burden of illness

Hypoparathyroidism and ongoing burden of illness

Patients with hypoparathyroidism (HPT) that is not adequately controlled can suffer from a high burden of illness.1

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Emergency room (ER)
visits and hospitalizations*

A retrospective chart review of 614 patients with HPT found that over a 1-year period2:

  • 41% had at least 1 ER visit. More ER visits were related to the management of hypoparathyroidism than related comorbidities.
  • 19.5% had at least 1 hospitalization. The majority of hospitalizations were due to hypoparathyroidism-related comorbidities.

Increased risk of comorbidities

Two separate analyses using a Danish patient registry found that patients with postsurgical HPT are at significantly increased risk of the following comorbidities, relative to the general population3-5:

(95% CI)
Renal insufficiency 35 21 3.10 (1.73-5.55)
Nephrolithiasis 13 8 4.02 (1.64-9.90)
Seizures 26 21 3.82 (2.15-6.79)
Neuropsychiatric disease 114 266 2.01 (1.16-3.50)
Infections 204 448 1.42 (1.20-1.67)

Hazard ratio indicates the relative risk of comorbidities developing at any time. CI, confidence interval.

Comorbidity observed

Renal insufficiency 35 21
Nephrolithiasis 13 8
Seizures 26 21
Neuropsychiatric disease 114 266
Infections 204 448

Risk of comorbidity in patients with hypoparathyroidism

Hazard ratio (HR) indicates the relative risk of comorbidities developing at any time.

Renal insufficiency 3.10 (1.73-5.55)
Nephrolithiasis 4.02 (1.64-9.90)
Seizures 3.82 (2.15-6.79)
Neuropsychiatric disease 2.01 (1.16-3.50)
Infections 1.42 (1.20-1.67)

CI, confidence interval.

Impaired quality of life

Hypoparathyroidism may significantly impact patients’ quality of life. In addition to physical and emotional symptoms, many patients report an interference in their daily activities, employment, and personal relationships.1

In patients with hypoparathyroidism who self identified as not being adequately controlled§:


No Impact

§Not adequately controlled hypoparathyroidism was determined by persistent symptoms and/or poorly controlled calcium levels as determined by their physicians.

Evaluating for adequate control in HPT patients on conventional therapy requires monitoring not only of serum calcium, but also of serum phosphate, calcium-phosphate product, and urinary calcium. Symptoms, quality of life, and comorbidities must also be observed.6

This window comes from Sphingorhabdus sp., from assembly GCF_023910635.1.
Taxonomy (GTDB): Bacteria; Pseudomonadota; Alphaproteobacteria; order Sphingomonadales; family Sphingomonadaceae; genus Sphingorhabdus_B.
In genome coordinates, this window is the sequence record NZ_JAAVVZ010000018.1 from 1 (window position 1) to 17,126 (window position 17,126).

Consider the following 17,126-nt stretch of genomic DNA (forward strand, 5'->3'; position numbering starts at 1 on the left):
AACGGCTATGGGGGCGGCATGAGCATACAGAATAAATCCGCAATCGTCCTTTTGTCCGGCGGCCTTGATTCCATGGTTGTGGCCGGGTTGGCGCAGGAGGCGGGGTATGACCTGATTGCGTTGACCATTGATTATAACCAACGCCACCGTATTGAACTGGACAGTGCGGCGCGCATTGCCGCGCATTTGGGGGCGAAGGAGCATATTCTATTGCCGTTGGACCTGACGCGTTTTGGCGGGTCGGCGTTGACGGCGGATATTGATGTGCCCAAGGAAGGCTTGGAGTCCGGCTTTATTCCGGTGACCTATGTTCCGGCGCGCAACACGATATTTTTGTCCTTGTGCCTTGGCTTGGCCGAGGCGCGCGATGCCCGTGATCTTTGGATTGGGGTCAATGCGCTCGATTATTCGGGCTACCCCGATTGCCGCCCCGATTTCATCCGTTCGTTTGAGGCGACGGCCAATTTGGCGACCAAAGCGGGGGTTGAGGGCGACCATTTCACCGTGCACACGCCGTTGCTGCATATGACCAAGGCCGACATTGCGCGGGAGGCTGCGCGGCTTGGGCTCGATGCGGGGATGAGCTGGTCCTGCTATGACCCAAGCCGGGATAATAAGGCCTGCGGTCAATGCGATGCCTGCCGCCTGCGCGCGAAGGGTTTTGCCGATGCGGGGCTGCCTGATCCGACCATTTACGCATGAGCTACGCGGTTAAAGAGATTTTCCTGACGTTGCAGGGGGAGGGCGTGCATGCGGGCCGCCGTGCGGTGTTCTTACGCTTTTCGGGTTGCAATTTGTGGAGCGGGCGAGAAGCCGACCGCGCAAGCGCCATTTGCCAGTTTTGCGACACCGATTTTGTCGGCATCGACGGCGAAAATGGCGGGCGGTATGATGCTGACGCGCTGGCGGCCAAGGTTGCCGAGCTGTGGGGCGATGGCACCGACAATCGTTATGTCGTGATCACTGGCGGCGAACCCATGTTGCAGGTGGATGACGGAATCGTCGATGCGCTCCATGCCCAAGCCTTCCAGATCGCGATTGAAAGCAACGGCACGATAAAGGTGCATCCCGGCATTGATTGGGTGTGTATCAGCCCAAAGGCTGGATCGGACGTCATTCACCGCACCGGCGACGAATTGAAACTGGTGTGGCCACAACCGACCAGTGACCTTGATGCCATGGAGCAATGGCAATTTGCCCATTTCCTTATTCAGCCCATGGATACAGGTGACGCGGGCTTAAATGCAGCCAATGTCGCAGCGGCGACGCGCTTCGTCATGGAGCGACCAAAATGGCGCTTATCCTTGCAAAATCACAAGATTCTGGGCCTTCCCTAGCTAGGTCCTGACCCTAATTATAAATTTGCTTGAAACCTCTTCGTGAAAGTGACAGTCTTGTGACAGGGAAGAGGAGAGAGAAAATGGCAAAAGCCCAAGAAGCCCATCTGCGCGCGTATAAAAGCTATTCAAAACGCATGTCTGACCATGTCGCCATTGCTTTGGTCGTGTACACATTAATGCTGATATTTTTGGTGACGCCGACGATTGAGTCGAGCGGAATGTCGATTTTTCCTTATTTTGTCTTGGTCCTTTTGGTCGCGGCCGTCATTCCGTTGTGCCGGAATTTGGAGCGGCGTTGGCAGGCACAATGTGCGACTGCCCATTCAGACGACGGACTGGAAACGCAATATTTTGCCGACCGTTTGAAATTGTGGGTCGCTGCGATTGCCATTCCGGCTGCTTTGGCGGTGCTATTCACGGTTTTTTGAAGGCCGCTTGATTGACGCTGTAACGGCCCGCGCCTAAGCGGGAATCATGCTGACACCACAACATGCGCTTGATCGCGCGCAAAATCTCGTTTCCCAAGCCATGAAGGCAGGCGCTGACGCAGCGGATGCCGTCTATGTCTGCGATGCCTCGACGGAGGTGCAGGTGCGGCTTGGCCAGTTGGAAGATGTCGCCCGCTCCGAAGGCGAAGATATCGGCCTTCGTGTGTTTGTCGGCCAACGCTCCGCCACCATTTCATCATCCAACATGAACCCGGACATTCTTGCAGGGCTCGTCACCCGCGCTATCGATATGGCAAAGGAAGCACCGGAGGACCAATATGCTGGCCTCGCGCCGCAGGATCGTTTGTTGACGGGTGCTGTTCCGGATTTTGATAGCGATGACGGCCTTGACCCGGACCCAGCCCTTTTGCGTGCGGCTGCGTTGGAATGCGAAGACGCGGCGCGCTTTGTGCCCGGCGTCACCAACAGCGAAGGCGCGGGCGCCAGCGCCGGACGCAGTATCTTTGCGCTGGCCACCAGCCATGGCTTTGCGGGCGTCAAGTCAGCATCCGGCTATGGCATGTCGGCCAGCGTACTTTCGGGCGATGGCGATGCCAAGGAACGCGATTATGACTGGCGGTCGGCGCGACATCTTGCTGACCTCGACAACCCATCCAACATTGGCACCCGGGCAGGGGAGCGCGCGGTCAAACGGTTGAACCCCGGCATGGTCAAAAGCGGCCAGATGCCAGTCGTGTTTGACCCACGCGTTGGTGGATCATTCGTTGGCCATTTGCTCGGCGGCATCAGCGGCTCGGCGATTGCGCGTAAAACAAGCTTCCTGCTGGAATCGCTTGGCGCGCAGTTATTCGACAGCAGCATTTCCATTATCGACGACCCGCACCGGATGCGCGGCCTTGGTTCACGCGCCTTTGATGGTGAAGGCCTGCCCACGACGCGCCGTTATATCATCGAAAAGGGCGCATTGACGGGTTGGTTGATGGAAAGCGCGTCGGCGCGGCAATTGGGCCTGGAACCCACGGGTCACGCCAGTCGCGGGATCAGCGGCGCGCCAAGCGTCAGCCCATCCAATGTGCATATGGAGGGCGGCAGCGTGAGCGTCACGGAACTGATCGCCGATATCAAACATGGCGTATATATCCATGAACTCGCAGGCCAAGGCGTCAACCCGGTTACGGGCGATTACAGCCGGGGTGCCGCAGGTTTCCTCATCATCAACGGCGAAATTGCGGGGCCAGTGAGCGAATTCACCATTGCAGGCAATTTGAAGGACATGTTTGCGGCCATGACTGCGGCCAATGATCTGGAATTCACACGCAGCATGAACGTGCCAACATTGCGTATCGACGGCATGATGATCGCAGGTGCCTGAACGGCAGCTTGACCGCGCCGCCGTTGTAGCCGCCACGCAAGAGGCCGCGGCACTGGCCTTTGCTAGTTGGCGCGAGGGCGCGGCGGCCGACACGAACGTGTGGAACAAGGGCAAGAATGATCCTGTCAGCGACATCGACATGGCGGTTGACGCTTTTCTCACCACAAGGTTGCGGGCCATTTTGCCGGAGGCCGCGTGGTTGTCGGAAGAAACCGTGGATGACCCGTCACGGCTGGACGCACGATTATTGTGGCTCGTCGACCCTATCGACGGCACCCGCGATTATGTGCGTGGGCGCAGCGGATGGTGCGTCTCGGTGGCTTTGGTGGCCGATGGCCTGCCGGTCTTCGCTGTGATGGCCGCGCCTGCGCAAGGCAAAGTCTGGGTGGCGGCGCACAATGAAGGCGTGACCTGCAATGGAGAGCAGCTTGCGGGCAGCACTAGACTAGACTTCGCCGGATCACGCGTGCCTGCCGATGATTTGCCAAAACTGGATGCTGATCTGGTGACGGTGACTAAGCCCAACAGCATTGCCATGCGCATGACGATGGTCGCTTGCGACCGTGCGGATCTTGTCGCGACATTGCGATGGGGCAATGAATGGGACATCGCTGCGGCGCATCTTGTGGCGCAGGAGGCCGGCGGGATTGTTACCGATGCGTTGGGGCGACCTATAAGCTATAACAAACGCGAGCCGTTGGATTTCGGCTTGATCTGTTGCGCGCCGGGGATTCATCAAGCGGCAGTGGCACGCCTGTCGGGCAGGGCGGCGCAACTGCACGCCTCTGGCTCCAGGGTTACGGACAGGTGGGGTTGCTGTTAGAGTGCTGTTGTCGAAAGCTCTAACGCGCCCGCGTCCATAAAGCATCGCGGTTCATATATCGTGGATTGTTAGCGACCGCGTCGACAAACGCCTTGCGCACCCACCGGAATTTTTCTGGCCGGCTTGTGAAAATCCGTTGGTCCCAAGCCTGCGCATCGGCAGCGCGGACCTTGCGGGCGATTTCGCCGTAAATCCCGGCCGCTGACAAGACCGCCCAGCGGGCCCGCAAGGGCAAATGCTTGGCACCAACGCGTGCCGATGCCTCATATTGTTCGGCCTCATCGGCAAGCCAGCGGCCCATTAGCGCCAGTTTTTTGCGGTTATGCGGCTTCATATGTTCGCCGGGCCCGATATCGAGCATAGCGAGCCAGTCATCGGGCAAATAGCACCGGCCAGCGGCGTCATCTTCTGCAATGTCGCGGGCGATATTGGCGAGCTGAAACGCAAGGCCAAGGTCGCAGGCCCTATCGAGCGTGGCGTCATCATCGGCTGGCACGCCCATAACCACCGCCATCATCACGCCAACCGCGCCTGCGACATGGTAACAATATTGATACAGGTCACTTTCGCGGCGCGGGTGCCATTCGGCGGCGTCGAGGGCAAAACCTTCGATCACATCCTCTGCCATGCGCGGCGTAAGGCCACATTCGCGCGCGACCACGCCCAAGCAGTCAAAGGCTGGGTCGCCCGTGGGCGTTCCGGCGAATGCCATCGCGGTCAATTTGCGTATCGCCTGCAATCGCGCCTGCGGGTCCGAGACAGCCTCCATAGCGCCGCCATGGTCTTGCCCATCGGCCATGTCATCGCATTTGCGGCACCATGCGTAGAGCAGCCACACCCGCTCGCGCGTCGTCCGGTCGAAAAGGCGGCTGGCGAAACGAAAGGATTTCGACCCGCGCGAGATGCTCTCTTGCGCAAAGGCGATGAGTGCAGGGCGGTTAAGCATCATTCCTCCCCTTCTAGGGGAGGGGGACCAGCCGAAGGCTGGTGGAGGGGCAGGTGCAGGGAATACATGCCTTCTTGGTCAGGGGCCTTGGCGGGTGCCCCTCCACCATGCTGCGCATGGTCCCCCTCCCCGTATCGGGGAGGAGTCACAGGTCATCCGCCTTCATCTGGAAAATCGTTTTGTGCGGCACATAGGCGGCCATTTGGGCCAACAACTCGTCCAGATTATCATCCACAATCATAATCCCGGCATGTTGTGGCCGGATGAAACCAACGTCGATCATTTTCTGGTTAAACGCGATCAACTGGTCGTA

*Chen K et al. A retrospective, cross-sectional physician-administered chart review of 614 patients with hypoparathyroidism. Patients were evaluated over a 1-year period. The study evaluated hypoparathyroidism-related healthcare resource utilizations, symptoms, comorbidities, and laboratory values.1 A limitation of this study was selection bias as participating physicians selected eligible charts, and the sample may not have been representative of the overall HPT population.

†Underbjerg L et al (2013-2014). Two separate case-controlled studies in the same population of 688 patients with chronic postsurgical hypoparathyroidism and 2,064 age-matched controls from a Danish National Patient Registry. Patient cases were evaluated to assess cardiovascular disease, renal disease, psychiatric disease, infections, as well as many other complications.2,3 Limitations include the use of ICD codes to identify patients, which may have missed patients who were not treated in a hospital. The study may not have had sufficient size to detect low-incidence complications such as atypical fractures. Information on the use of bisphosphonates in the control group was not available. Also, patients with HPT are often followed-up at outpatient clinics at hospitals, which may lower the threshold for in-hospital treatment by another medical specialist.

‡Siggelkow H et al. A global patient and caregiver survey of 398 patients with hypoparathyroidism who self-identified as not adequately controlled with standard therapy and their caregivers. Health-related quality of life, health status, and hypoparathyroidism-associated symptoms were assessed to describe the overall burden of illness in hypoparathyroidism.5 Limitations of this study included selection bias due to non-responders and online recruiting may have led to selective sampling of more-affected patients.


1. Siggelkow H, Clarke BL, Germak J, et al. Burden of illness in not adequately controlled chronic hypoparathyroidism: findings from 13-country patient and caregiver survey. Clin Endocrinol (Oxf). 2020;92(2):159-168. 2. Chen K, Krasner A, Li N, Xiang CQ, Totev T, Xie J. Clinical burden and healthcare resource utilization among patients with chronic hypoparathyroidism, overall and by adequately vs not adequately controlled disease: a multi-country chart review. J Med Econ. 2019;22(11):1141-1152. 3. Underbjerg L, Sikjaer T, Mosekilde L, Rejnmark L. Cardiovascular and renal complications to postsurgical hypoparathyroidism: a Danish nationwide controlled historic follow-up study. J Bone Miner Res. 2013;28(11):2277-2285. 4. Underbjerg L, Sikjaer T, Mosekilde L, Rejnmark L. Postsurgical hypoparathyroidism—risk of fractures, psychiatric diseases, cancer, cataract, and infection. J Bone Miner Res. 2014;29(11):2504-2510. 5. Rejnmark L, Underbjerg L, Sikjaer T. Hypoparathyroidism: replacement therapy with parathyroid hormone. Endocrinol Metab (Seoul). 2015;30(4):436-442. 6. Brandi ML, Bilezikian JP, Shoback D, et al. Management of hypoparathyroidism: summary statement and guidelines. J Clin Endocrinol Metab. 2016;101(6):2273-2283